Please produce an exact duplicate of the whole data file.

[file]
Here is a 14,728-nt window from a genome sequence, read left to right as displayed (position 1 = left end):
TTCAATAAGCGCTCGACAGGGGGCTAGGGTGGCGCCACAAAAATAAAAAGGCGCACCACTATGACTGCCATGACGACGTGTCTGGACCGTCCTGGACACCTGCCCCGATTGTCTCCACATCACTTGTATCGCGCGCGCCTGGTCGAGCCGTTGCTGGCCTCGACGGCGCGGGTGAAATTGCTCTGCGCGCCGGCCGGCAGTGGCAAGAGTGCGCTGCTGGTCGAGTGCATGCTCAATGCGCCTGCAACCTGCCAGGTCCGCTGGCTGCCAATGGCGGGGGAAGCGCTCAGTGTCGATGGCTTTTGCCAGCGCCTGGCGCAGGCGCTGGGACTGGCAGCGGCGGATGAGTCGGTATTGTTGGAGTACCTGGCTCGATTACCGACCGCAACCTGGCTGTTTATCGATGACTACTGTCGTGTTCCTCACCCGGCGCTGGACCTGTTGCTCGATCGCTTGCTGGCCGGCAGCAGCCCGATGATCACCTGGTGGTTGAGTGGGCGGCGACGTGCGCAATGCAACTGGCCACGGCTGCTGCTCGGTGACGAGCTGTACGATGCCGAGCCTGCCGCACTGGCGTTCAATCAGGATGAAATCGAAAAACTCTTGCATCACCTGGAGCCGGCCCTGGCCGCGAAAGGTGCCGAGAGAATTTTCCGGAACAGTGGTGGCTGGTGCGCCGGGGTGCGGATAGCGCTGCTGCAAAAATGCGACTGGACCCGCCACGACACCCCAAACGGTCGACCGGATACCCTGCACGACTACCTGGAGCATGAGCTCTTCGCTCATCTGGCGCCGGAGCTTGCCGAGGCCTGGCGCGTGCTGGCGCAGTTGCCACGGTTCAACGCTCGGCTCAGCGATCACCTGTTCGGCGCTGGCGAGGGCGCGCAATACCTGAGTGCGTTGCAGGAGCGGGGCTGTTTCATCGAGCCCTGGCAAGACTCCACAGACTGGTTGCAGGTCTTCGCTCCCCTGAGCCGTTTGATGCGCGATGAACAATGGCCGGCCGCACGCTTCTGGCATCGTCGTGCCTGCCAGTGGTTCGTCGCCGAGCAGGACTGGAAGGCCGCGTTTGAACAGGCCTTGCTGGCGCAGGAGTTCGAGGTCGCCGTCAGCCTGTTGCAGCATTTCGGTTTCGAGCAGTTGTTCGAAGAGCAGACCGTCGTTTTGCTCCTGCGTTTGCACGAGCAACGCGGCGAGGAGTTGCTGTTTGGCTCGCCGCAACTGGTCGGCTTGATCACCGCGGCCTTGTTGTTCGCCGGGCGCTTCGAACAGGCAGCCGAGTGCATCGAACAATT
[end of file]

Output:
Here is a 14,728-nt window from a genome sequence, read left to right as displayed (position 1 = left end):
TTCAATAAGCGCTCGACAGGGGGCTAGGGTGGCGCCACAAAAATAAAAAGGCGCACCACTATGACTGCCATGACGACGTGTCTGGACCGTCCTGGACACCTGCCCCGATTGTCTCCACATCACTTGTATCGCGCGCGCCTGGTCGAGCCGTTGCTGGCCTCGACGGCGCGGGTGAAATTGCTCTGCGCGCCGGCCGGCAGTGGCAAGAGTGCGCTGCTGGTCGAGTGCATGCTCAATGCGCCTGCAACCTGCCAGGTCCGCTGGCTGCCAATGGCGGGGGAAGCGCTCAGTGTCGATGGCTTTTGCCAGCGCCTGGCGCAGGCGCTGGGACTGGCAGCGGCGGATGAGTCGGTATTGTTGGAGTACCTGGCTCGATTACCGACCGCAACCTGGCTGTTTATCGATGACTACTGTCGTGTTCCTCACCCGGCGCTGGACCTGTTGCTCGATCGCTTGCTGGCCGGCAGCAGCCCGATGATCACCTGGTGGTTGAGTGGGCGGCGACGTGCGCAATGCAACTGGCCACGGCTGCTGCTCGGTGACGAGCTGTACGATGCCGAGCCTGCCGCACTGGCGTTCAATCAGGATGAAATCGAAAAACTCTTGCATCACCTGGAGCCGGCCCTGGCCGCGAAAGGTGCCGAGAGAATTTTCCGGAACAGTGGTGGCTGGTGCGCCGGGGTGCGGATAGCGCTGCTGCAAAAATGCGACTGGACCCGCCACGACACCCCAAACGGTCGACCGGATACCCTGCACGACTACCTGGAGCATGAGCTCTTCGCTCATCTGGCGCCGGAGCTTGCCGAGGCCTGGCGCGTGCTGGCGCAGTTGCCACGGTTCAACGCTCGGCTCAGCGATCACCTGTTCGGCGCTGGCGAGGGCGCGCAATACCTGAGTGCGTTGCAGGAGCGGGGCTGTTTCATCGAGCCCTGGCAAGACTCCACAGACTGGTTGCAGGTCTTCGCTCCCCTGAGCCGTTTGATGCGCGATGAACAATGGCCGGCCGCACGCTTCTGGCATCGTCGTGCCTGCCAGTGGTTCGTCGCCGAGCAGGACTGGAAGGCCGCGTTTGAACAGGCCTTGCTGGCGCAGGAGTTCGAGGTCGCCGTCAGCCTGTTGCAGCATTTCGGTTTCGAGCAGTTGTTCGAAGAGCAGACCGTCGTTTTGCTCCTGCGTTTGCACGAGCAACGCGGCGAGGAGTTGCTGTTTGGCTCGCCGCAACTGGTCGGCTTGATCACCGCGGCCTTGTTGTTCGCCGGGCGCTTCGAACAGGCAGCCGAGTGCATCGAACAATT